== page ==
Sean Harrigan remained defiant

The tenure of the president of America’s biggest pension fund was terminated yesterday, amid accusations of a plan by Arnold Schwarzenegger to force him from office.

Sean Harrigan, a union leader and champion of shareholder rights, was put in charge of the California Public Employees’ Retirement System, known as Calpers, last year.

But last night he was voted out of office by the State Personnel Board, the California Government organisation that elects one member of the Calpers board to oversee its operations. He will step down in January, when his term expires, wrote The Times.

The State Personnel Board, which controls one seat on the CalPERS board, voted 3-2 at a meeting in San Francisco to replace Sean Harrigan, the outspoken union leader who has served on the pension fund board for nearly five years and has been its president for nearly two.

Starting Jan. 1, businessman Ronald Alvarado, who served on the CalPERS board from 1996 to 1999, will take Harrigan's seat on the pension fund board, but will not become president. Instead, CalPERS Vice President Rob Feckner, a Harrigan ally, will temporarily fill the position if needed until the CalPERS board elects a new slate of officers in February., reports San Francisco Chronicle.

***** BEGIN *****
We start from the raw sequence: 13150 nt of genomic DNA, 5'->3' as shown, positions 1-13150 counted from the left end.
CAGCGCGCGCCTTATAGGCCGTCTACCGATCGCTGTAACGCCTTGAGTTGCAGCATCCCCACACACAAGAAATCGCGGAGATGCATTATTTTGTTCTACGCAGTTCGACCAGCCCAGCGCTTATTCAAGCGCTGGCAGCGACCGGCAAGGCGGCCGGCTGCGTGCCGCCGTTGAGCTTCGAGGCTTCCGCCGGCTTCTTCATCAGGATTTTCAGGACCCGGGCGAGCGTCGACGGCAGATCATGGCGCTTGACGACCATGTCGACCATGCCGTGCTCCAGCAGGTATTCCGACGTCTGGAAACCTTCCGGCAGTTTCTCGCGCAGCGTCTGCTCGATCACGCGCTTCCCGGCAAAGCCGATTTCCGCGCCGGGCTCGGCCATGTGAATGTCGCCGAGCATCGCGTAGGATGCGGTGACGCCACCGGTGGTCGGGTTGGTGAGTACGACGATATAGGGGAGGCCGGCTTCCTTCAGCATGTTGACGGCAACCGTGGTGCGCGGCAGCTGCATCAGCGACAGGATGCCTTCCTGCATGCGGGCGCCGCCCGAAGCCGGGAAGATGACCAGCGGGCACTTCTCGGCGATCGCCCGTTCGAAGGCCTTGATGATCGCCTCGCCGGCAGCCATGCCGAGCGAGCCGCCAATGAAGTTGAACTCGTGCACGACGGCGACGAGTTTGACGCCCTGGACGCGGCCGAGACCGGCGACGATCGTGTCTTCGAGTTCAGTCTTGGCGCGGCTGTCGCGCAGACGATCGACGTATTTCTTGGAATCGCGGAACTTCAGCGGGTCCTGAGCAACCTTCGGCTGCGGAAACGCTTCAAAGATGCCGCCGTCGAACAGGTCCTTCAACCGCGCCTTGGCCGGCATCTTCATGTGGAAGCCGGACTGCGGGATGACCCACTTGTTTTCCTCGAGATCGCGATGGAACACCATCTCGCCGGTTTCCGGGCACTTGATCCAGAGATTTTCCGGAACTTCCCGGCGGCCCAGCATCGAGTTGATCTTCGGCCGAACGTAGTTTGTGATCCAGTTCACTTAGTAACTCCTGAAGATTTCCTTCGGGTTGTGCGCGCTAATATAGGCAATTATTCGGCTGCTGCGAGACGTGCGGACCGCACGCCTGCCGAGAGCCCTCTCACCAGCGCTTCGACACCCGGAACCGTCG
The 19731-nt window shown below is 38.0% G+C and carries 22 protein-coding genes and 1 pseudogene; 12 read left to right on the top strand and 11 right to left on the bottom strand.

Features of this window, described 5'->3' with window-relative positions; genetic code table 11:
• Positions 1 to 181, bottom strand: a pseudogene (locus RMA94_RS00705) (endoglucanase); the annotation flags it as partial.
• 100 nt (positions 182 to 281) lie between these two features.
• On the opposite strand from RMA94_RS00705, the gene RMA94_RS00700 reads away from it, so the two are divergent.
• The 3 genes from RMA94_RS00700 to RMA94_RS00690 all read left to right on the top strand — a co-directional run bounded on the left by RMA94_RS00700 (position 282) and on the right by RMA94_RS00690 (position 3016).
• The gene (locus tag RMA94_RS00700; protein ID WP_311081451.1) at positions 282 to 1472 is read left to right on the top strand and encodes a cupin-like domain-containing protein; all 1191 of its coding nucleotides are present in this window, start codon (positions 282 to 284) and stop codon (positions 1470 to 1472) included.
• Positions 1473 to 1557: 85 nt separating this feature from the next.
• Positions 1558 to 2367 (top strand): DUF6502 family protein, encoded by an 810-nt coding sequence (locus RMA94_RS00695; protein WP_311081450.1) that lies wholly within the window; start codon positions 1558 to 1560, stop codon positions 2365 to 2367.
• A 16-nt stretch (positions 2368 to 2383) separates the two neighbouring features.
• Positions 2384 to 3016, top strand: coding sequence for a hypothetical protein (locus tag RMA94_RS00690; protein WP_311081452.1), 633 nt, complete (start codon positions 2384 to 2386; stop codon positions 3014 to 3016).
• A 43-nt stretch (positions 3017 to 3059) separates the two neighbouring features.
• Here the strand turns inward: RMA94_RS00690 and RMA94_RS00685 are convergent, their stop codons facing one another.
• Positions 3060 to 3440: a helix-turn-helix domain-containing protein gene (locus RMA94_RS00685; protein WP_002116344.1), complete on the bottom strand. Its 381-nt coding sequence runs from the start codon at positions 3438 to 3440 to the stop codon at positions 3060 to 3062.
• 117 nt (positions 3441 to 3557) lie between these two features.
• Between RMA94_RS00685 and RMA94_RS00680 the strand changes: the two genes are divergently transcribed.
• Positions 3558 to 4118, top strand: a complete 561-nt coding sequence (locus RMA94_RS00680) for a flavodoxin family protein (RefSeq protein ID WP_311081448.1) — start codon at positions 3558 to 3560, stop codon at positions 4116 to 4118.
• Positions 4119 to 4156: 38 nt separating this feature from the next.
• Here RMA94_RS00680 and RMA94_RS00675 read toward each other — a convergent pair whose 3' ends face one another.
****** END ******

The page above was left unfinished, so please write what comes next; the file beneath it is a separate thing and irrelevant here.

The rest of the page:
Even when the initiatives failed they often pitted Harrigan, a union official, against business groups. Harrigan, who had expected to lose his job, remained defiant. "Removing one person will not reduce the strength, the commitment nor the resolve to fight for our members," he said. But other activists saw a much broader effort underway to change the leadership of many pension funds, which in the last few years have struggled because of market losses and increasing obligations to retirees.

Richard Ferlauto, Director of pension investment for the American Federation of State, County and Municipal Employees, said Harrigan’s ouster was an early success in a campaign to wrest control of pension money from a Calpers board now controlled by Democratic trustees and put it to work in projects more in keeping with Republican ideals.

"Clearly, we’re seeing a Republican attack on public pension systems," Ferlauto said. "And California has been targeted in a very strong way", informs Indian Express.

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